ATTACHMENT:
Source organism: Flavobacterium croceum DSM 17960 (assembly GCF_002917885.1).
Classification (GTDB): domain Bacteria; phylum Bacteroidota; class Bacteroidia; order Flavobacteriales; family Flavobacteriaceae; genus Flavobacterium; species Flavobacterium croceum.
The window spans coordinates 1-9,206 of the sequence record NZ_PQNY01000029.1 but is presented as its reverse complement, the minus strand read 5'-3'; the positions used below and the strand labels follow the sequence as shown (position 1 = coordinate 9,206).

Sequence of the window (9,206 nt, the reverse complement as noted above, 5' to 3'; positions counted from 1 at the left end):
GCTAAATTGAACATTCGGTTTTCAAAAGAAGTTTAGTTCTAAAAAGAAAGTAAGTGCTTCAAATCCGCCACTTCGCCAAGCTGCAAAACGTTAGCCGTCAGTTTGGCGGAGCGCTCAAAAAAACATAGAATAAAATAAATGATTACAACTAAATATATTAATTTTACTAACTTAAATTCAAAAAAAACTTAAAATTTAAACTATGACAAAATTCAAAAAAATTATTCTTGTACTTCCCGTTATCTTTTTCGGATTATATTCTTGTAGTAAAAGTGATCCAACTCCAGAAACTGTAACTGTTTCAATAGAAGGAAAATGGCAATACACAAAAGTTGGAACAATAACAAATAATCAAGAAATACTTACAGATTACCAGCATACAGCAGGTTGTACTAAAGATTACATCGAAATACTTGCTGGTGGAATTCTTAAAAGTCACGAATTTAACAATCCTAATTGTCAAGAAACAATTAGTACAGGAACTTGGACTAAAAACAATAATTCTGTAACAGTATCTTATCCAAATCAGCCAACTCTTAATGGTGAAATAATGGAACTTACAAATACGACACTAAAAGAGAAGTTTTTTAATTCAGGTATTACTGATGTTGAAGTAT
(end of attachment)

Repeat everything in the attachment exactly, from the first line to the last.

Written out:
Source organism: Flavobacterium croceum DSM 17960 (assembly GCF_002917885.1).
Classification (GTDB): domain Bacteria; phylum Bacteroidota; class Bacteroidia; order Flavobacteriales; family Flavobacteriaceae; genus Flavobacterium; species Flavobacterium croceum.
The window spans coordinates 1-9,206 of the sequence record NZ_PQNY01000029.1 but is presented as its reverse complement, the minus strand read 5'-3'; the positions used below and the strand labels follow the sequence as shown (position 1 = coordinate 9,206).

Sequence of the window (9,206 nt, the reverse complement as noted above, 5' to 3'; positions counted from 1 at the left end):
GCTAAATTGAACATTCGGTTTTCAAAAGAAGTTTAGTTCTAAAAAGAAAGTAAGTGCTTCAAATCCGCCACTTCGCCAAGCTGCAAAACGTTAGCCGTCAGTTTGGCGGAGCGCTCAAAAAAACATAGAATAAAATAAATGATTACAACTAAATATATTAATTTTACTAACTTAAATTCAAAAAAAACTTAAAATTTAAACTATGACAAAATTCAAAAAAATTATTCTTGTACTTCCCGTTATCTTTTTCGGATTATATTCTTGTAGTAAAAGTGATCCAACTCCAGAAACTGTAACTGTTTCAATAGAAGGAAAATGGCAATACACAAAAGTTGGAACAATAACAAATAATCAAGAAATACTTACAGATTACCAGCATACAGCAGGTTGTACTAAAGATTACATCGAAATACTTGCTGGTGGAATTCTTAAAAGTCACGAATTTAACAATCCTAATTGTCAAGAAACAATTAGTACAGGAACTTGGACTAAAAACAATAATTCTGTAACAGTATCTTATCCAAATCAGCCAACTCTTAATGGTGAAATAATGGAACTTACAAATACGACACTAAAAGAGAAGTTTTTTAATTCAGGTATTACTGATGTTGAAGTAT